The impact of nutrition and lifestyle on male fertility.
Archivio italiano di urologia, andrologia : organo ufficiale [di] Societa italiana di ecografia urologica e nefrologica. 2020;92(2)
Plain language summary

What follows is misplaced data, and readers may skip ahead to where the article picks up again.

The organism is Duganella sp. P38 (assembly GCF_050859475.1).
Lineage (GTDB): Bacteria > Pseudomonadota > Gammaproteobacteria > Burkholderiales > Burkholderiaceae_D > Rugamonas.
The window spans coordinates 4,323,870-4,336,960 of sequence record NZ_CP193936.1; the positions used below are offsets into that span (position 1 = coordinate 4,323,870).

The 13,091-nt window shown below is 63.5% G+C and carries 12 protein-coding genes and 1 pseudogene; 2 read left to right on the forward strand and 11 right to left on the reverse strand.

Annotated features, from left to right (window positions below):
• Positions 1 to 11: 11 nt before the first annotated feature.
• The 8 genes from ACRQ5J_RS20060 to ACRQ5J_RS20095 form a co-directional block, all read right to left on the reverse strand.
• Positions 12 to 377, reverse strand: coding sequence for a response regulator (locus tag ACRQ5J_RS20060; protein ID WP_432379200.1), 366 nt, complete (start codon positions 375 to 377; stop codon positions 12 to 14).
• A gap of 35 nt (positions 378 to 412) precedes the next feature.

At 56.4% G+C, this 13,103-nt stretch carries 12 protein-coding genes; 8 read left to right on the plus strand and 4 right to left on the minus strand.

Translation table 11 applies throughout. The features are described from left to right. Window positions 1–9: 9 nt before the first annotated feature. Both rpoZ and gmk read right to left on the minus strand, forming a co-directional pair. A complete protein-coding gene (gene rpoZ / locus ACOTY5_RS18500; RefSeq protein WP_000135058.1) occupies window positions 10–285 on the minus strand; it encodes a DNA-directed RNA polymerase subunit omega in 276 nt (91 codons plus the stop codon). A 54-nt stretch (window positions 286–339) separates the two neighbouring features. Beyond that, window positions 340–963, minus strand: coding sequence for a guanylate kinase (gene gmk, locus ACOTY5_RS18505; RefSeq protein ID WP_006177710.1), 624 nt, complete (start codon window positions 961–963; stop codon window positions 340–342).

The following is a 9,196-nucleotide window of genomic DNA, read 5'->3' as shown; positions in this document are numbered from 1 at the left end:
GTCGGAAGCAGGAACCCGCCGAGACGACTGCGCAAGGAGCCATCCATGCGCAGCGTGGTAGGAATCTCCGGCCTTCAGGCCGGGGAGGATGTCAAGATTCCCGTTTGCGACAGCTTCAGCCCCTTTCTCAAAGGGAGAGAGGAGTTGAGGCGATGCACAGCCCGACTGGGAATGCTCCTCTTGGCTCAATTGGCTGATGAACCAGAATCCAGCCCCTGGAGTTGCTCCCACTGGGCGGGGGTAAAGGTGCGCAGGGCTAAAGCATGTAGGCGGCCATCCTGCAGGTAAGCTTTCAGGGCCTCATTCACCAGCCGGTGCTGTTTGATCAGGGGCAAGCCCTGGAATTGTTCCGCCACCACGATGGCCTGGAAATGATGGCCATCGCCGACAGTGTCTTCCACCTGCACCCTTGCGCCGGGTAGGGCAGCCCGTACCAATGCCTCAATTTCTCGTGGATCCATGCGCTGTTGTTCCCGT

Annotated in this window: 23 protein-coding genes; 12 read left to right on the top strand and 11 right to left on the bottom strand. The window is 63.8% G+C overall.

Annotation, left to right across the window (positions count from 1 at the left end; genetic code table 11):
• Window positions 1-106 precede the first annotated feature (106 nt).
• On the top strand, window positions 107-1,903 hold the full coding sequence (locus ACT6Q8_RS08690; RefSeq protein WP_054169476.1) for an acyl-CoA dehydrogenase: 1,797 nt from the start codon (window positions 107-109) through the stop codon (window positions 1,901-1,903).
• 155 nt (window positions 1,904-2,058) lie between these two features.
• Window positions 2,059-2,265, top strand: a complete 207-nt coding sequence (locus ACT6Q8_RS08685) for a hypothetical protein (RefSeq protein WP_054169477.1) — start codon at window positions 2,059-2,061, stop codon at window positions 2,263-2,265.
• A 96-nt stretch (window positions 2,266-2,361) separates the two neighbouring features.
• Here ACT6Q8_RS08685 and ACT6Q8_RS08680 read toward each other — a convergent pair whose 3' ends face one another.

The impact of environmental, lifestyle and nutritional factors on unexplained male fertility has long been acknowledged. Yet, little research had been dedicated to the topic, despite declining semen quality having become a worldwide phenomena. Available studies have yielded limited, and at times conflicting, evidence. Hence this literature review sought to capture the current knowledge around unexplained male infertility and environmental, lifestyle, diet and nutrients factors. Summarized is the evidence from 69 studies, including population observations and clinical trials. The collected outcomes showed that a Western-type diet, rich in red and processed meats, refined grains, high-energy drinks and sweets, trans and saturated fats was associated with poor semen quality. Whereby higher intakes of fruits and vegetables, whole grains, omega-3 and poultry showed beneficial effects. However, as only selected groups were examined, more research is needed to project such findings onto the wider population. The reviewed evidence also included alcohol consumption, which showed high alcohol intake closely correlated to declining sperm concentrations. Whilst the verdict on caffeine consumption and the impact on sperm quality was inconclusive. In addition, several interventional studies evaluated the effect of dietary supplementation on various parameters of semen, where coenzyme Q10, L-carnitine, vitamin E, antioxidants, combined nutrient formulations and herbal blends all had positive outcomes. The review on zinc and folic acid supplementation yielded mixed results. This brief recap of the current evidence on environmental, lifestyle and nutritional influences on male infertility summarises the dietary foundations for the support of unexplained male infertility.